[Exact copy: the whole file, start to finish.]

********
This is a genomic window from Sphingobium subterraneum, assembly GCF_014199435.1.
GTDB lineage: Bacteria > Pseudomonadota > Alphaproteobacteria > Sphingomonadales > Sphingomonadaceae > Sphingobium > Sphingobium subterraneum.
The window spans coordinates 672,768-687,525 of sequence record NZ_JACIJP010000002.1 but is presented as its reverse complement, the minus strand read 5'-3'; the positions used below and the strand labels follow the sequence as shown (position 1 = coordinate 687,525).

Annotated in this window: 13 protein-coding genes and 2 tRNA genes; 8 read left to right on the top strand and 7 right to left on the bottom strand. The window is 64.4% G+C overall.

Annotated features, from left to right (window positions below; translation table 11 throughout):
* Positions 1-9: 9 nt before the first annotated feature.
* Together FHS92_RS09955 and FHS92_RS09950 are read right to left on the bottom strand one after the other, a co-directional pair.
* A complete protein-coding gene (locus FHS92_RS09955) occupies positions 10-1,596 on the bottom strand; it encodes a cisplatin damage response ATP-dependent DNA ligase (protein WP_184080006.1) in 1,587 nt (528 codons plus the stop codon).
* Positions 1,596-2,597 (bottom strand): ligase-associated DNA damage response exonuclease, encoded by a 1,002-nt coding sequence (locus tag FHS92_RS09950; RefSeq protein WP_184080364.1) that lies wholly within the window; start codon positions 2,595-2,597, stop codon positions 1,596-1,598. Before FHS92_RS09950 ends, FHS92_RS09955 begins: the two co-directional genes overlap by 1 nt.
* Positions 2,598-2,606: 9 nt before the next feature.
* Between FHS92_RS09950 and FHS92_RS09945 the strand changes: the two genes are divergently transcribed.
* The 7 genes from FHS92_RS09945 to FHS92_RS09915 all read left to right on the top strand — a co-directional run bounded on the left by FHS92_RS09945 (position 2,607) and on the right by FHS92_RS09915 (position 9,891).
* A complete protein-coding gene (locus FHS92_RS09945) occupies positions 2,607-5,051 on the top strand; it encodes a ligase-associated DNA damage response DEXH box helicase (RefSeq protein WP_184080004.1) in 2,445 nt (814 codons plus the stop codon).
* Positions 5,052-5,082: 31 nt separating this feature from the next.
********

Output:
This is a genomic window from Sphingobium subterraneum, assembly GCF_014199435.1.
GTDB lineage: Bacteria > Pseudomonadota > Alphaproteobacteria > Sphingomonadales > Sphingomonadaceae > Sphingobium > Sphingobium subterraneum.
The window spans coordinates 672,768-687,525 of sequence record NZ_JACIJP010000002.1 but is presented as its reverse complement, the minus strand read 5'-3'; the positions used below and the strand labels follow the sequence as shown (position 1 = coordinate 687,525).

Annotated in this window: 13 protein-coding genes and 2 tRNA genes; 8 read left to right on the top strand and 7 right to left on the bottom strand. The window is 64.4% G+C overall.

Annotated features, from left to right (window positions below; translation table 11 throughout):
* Positions 1-9: 9 nt before the first annotated feature.
* Together FHS92_RS09955 and FHS92_RS09950 are read right to left on the bottom strand one after the other, a co-directional pair.
* A complete protein-coding gene (locus FHS92_RS09955) occupies positions 10-1,596 on the bottom strand; it encodes a cisplatin damage response ATP-dependent DNA ligase (protein WP_184080006.1) in 1,587 nt (528 codons plus the stop codon).
* Positions 1,596-2,597 (bottom strand): ligase-associated DNA damage response exonuclease, encoded by a 1,002-nt coding sequence (locus tag FHS92_RS09950; RefSeq protein WP_184080364.1) that lies wholly within the window; start codon positions 2,595-2,597, stop codon positions 1,596-1,598. Before FHS92_RS09950 ends, FHS92_RS09955 begins: the two co-directional genes overlap by 1 nt.
* Positions 2,598-2,606: 9 nt before the next feature.
* Between FHS92_RS09950 and FHS92_RS09945 the strand changes: the two genes are divergently transcribed.
* The 7 genes from FHS92_RS09945 to FHS92_RS09915 all read left to right on the top strand — a co-directional run bounded on the left by FHS92_RS09945 (position 2,607) and on the right by FHS92_RS09915 (position 9,891).
* A complete protein-coding gene (locus FHS92_RS09945) occupies positions 2,607-5,051 on the top strand; it encodes a ligase-associated DNA damage response DEXH box helicase (RefSeq protein WP_184080004.1) in 2,445 nt (814 codons plus the stop codon).
* Positions 5,052-5,082: 31 nt separating this feature from the next.